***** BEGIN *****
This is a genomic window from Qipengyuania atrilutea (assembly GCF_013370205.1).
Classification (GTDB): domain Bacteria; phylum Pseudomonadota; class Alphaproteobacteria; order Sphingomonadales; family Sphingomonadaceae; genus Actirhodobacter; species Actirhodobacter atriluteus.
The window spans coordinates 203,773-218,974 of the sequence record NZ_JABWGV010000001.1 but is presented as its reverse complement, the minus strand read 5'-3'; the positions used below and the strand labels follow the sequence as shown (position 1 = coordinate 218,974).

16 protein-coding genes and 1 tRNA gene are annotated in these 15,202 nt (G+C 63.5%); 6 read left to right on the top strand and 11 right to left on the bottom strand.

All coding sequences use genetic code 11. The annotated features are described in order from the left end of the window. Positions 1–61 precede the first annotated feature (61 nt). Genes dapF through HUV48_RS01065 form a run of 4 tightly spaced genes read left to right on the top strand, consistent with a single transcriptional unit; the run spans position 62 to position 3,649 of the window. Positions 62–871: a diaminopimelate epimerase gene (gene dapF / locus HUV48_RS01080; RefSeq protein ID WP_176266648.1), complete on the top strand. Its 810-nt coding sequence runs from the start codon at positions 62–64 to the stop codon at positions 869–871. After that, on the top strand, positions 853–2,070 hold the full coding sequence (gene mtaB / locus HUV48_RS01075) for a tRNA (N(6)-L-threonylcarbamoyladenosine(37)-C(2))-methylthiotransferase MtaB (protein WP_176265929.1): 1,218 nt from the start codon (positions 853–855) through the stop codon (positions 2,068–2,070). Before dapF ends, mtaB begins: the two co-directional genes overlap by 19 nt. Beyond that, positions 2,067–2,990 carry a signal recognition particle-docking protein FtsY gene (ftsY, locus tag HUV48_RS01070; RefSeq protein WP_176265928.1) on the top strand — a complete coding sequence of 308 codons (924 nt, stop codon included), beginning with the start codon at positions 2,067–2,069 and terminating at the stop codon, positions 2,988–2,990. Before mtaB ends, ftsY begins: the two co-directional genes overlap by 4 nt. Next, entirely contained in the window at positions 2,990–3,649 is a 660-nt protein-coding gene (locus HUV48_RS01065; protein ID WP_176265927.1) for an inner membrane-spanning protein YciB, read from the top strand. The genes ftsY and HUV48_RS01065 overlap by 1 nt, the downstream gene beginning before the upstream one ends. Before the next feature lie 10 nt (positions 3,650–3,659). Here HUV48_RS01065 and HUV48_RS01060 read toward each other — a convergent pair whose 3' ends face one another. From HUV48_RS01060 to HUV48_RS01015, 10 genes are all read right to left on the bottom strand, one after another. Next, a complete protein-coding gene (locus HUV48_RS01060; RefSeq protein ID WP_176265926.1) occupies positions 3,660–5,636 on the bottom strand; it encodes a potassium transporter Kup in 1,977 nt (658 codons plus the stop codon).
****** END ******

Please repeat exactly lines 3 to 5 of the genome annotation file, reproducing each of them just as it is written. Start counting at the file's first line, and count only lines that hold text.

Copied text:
The window spans coordinates 203,773-218,974 of the sequence record NZ_JABWGV010000001.1 but is presented as its reverse complement, the minus strand read 5'-3'; the positions used below and the strand labels follow the sequence as shown (position 1 = coordinate 218,974).

16 protein-coding genes and 1 tRNA gene are annotated in these 15,202 nt (G+C 63.5%); 6 read left to right on the top strand and 11 right to left on the bottom strand.

All coding sequences use genetic code 11. The annotated features are described in order from the left end of the window. Positions 1–61 precede the first annotated feature (61 nt). Genes dapF through HUV48_RS01065 form a run of 4 tightly spaced genes read left to right on the top strand, consistent with a single transcriptional unit; the run spans position 62 to position 3,649 of the window. Positions 62–871: a diaminopimelate epimerase gene (gene dapF / locus HUV48_RS01080; RefSeq protein ID WP_176266648.1), complete on the top strand. Its 810-nt coding sequence runs from the start codon at positions 62–64 to the stop codon at positions 869–871. After that, on the top strand, positions 853–2,070 hold the full coding sequence (gene mtaB / locus HUV48_RS01075) for a tRNA (N(6)-L-threonylcarbamoyladenosine(37)-C(2))-methylthiotransferase MtaB (protein WP_176265929.1): 1,218 nt from the start codon (positions 853–855) through the stop codon (positions 2,068–2,070). Before dapF ends, mtaB begins: the two co-directional genes overlap by 19 nt. Beyond that, positions 2,067–2,990 carry a signal recognition particle-docking protein FtsY gene (ftsY, locus tag HUV48_RS01070; RefSeq protein WP_176265928.1) on the top strand — a complete coding sequence of 308 codons (924 nt, stop codon included), beginning with the start codon at positions 2,067–2,069 and terminating at the stop codon, positions 2,988–2,990. Before mtaB ends, ftsY begins: the two co-directional genes overlap by 4 nt. Next, entirely contained in the window at positions 2,990–3,649 is a 660-nt protein-coding gene (locus HUV48_RS01065; protein ID WP_176265927.1) for an inner membrane-spanning protein YciB, read from the top strand. The genes ftsY and HUV48_RS01065 overlap by 1 nt, the downstream gene beginning before the upstream one ends. Before the next feature lie 10 nt (positions 3,650–3,659). Here HUV48_RS01065 and HUV48_RS01060 read toward each other — a convergent pair whose 3' ends face one another. From HUV48_RS01060 to HUV48_RS01015, 10 genes are all read right to left on the bottom strand, one after another. Next, a complete protein-coding gene (locus HUV48_RS01060; RefSeq protein ID WP_176265926.1) occupies positions 3,660–5,636 on the bottom strand; it encodes a potassium transporter Kup in 1,977 nt (658 codons plus the stop codon).